Nice one, pucked. Have to agree that it's more fun when riding in a group, but only if the groups riding skills and speed are about the same. Nothing worse than slowing down or worse stopping to wait for the huffin 'n puffin guy back there.

    Was going mention the 3rd most important thing to have when riding solo - chain-breaker/Tools. Decided to watch the video first then noticed the ending. Did someone's rear derailleur dropout snap at 12:10? Mine did a couple of months back. That week, I decided to leave the chain- breaker at home because I got myself a new smaller Camelbak and wanted to travel lighter. Big mistake. My dropout snapped as I changed gears riding through roots. Never happened before but when I really needed a chain breaker, I don't have it. It would still be ok if it was a puncture or a torn sidewall but a wrecked derailleur or dropout means only one thing, I'm walking. Had about 18kms or just over 10 miles of walking to get home. No problem, had enough juice in the batteries to get me out to the trailhead which is just 5ks from that point. Now reverse this scenario. Have a chain-breaker on board, but came out with only one light and it's about to deplete. I am seriously prepared to walk 20 miles,... if only I could see where I am going.
    Leonard - All things Xeccon + Beyond
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  9. #9
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    I hit a stick one time and my chain jumped into the spokes (no chain protector) and tore up half the spokes. The chain got so lodged in there that I couldn't remove the chain at all. I couldn't even roll the wheel. Using a chain tool I broke the chain and wrapped it around the cassette. I could at at least roll the bike back to my car. If I hadn't had the tool, I would have had to walk back while carrying my bike. I couldn't imagine having to do that in the dark with your batteries running out.

    So you definitely have to be prepared at night. Extra flashlight, small lantern, full tube, patch kit, emergency phone, and tools. I even used to have one of those chemical glowsticks, I should probably get another one of those.

    If you are deep in the woods by yourself you should probably have all the survival stuff, space blanket, fire starter, knife etc. But most of us probably don't get more than 5 or 10 miles from safety.

  10. #10
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    I know it's not the most prudent approach, but I often go without most of the things mentioned in the previous posts. If the ride is a 1-2 hour loop I usually just bring a water bottle. I'm going to jinx myself here, but in 21 years of mt biking I have never broken a chain or derailleur. Never taco'd a wheel. I've had one flat in the past 8 years since going tubeless. I have gotten pretty lackadaisical about gear when heading out. Like I said in my first sentence, not too prudent. I expect one of these days I'll be walking out of somewhere when a simple fix with a tool would keep me riding.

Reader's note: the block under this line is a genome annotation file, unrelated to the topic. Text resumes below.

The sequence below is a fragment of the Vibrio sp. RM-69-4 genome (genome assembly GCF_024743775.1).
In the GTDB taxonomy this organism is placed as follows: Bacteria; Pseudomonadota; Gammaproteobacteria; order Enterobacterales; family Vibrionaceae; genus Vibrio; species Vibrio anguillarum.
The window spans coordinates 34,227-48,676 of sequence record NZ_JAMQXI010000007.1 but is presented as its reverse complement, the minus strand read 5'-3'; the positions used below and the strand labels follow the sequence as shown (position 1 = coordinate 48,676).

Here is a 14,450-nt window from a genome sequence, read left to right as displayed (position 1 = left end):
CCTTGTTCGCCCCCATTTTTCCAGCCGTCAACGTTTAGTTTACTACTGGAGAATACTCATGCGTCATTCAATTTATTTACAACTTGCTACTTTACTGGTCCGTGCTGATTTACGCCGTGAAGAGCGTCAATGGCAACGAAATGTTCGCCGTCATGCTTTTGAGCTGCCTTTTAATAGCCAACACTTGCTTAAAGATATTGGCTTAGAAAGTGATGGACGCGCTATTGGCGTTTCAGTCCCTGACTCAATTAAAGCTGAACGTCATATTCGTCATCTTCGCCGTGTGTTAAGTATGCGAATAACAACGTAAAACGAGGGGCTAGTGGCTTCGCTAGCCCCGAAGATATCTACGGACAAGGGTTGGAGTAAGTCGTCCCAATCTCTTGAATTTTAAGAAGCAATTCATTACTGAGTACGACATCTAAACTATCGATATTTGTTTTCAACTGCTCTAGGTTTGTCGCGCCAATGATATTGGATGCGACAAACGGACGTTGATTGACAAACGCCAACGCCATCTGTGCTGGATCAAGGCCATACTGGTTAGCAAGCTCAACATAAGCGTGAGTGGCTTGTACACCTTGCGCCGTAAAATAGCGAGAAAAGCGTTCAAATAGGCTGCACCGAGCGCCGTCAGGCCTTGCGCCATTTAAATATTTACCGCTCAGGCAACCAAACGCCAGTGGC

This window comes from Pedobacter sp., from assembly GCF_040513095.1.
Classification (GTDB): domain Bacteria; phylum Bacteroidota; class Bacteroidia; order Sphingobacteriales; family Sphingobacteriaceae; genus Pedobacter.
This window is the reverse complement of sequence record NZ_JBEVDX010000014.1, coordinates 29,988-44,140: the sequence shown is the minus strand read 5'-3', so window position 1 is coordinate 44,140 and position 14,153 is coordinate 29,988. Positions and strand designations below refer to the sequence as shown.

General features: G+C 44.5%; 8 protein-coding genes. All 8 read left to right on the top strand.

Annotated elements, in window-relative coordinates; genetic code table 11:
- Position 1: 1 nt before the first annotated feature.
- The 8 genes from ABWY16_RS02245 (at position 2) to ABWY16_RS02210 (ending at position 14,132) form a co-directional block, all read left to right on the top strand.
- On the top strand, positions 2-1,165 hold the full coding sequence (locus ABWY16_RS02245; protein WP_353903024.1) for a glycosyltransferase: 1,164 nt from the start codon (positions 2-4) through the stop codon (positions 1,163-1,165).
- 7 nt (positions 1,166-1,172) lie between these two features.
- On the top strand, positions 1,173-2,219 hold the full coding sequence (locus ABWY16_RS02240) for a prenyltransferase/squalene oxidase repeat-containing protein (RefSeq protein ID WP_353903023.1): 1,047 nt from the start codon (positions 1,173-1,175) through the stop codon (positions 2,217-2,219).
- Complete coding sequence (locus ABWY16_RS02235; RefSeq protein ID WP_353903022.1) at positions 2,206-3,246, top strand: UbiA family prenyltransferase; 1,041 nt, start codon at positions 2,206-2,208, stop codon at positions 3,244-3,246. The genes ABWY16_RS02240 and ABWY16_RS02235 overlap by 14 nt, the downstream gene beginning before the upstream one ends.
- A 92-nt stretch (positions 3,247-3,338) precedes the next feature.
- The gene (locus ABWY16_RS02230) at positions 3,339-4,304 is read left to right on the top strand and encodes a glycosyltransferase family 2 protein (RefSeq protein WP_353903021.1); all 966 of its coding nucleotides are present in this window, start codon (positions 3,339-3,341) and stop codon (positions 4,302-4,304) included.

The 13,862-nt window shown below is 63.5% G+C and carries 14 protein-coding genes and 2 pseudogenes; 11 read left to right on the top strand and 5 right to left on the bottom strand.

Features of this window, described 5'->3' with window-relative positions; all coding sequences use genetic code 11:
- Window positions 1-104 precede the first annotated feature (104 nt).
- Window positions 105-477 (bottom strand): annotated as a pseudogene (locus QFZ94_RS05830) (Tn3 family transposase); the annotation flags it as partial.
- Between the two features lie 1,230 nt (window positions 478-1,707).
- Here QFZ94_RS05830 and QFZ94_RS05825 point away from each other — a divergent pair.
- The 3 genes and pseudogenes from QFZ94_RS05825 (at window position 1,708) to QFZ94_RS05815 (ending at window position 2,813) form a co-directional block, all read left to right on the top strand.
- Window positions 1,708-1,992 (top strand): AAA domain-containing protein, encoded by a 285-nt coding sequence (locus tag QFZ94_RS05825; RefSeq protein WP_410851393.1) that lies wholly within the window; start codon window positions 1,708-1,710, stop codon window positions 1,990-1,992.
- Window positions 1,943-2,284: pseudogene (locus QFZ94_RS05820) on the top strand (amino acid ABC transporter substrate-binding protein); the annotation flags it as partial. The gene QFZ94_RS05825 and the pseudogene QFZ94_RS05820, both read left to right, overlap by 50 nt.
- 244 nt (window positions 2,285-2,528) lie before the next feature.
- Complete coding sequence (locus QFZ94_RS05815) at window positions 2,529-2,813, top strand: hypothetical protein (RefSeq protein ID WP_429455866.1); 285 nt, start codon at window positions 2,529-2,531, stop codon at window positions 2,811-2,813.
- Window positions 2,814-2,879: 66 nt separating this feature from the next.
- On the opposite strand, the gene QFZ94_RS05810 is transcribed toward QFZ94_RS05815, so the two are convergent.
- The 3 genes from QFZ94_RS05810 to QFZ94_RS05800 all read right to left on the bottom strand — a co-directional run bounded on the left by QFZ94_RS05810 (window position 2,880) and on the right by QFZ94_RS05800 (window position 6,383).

11. #11
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    I was getting pretty cavalier about equipment last year. Maybe cavalier isn't the right word, I was getting minimal. All I had was C02 inflator, two cartridges, a tire iron and a glueless patch kit in a small under-the-seat-bag. No pump of any kind. I was riding my mountain bike on the road. I jumped onto a patch of grass to let a car pass. I hit a very hidden man-hole cover and got a pinch flat. I was about 9 miles out. I put the glue-less patch on, installed the tube and used up one cartridge. Started inflating the tire and then suddenly lost pressure again. As the tube inflated, the patch was getting rubbed off of the tube. I don't know if they were crappy patches, or if they old, but they weren't working. Tried a second patch with my last cartridge with the same result. Now I was screwed.

    I ended up walking home and it took me almost three hours to walk home in the dark with mountain bike SPD shoes. Not a pleasant experience. It had only taken me 30-35 minutes to get out there. At least it was on a nice warm night.

    So now I carry at least a tube, a real patch kit, Co2 cartridges, a shrader to presta adapter, plus a small frame pump.

    You only make that walk once.

  12. #12
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    Re: Night riding alone?

    I do a lot of night rides alone, i love the zen . . . just you and the trail. I usually wear a bear bell (for the mountain lions we have here). But like others I'm never more than 5mi from the road. I carry an extra tube, patches, c02, pump, multi tool, power links, zip ties, derailleur cable and a cheap spare LED AA flashlight in case my primary dies. Sounds like a lot of gear but except for the tube its all pretty light for the value you get out of it.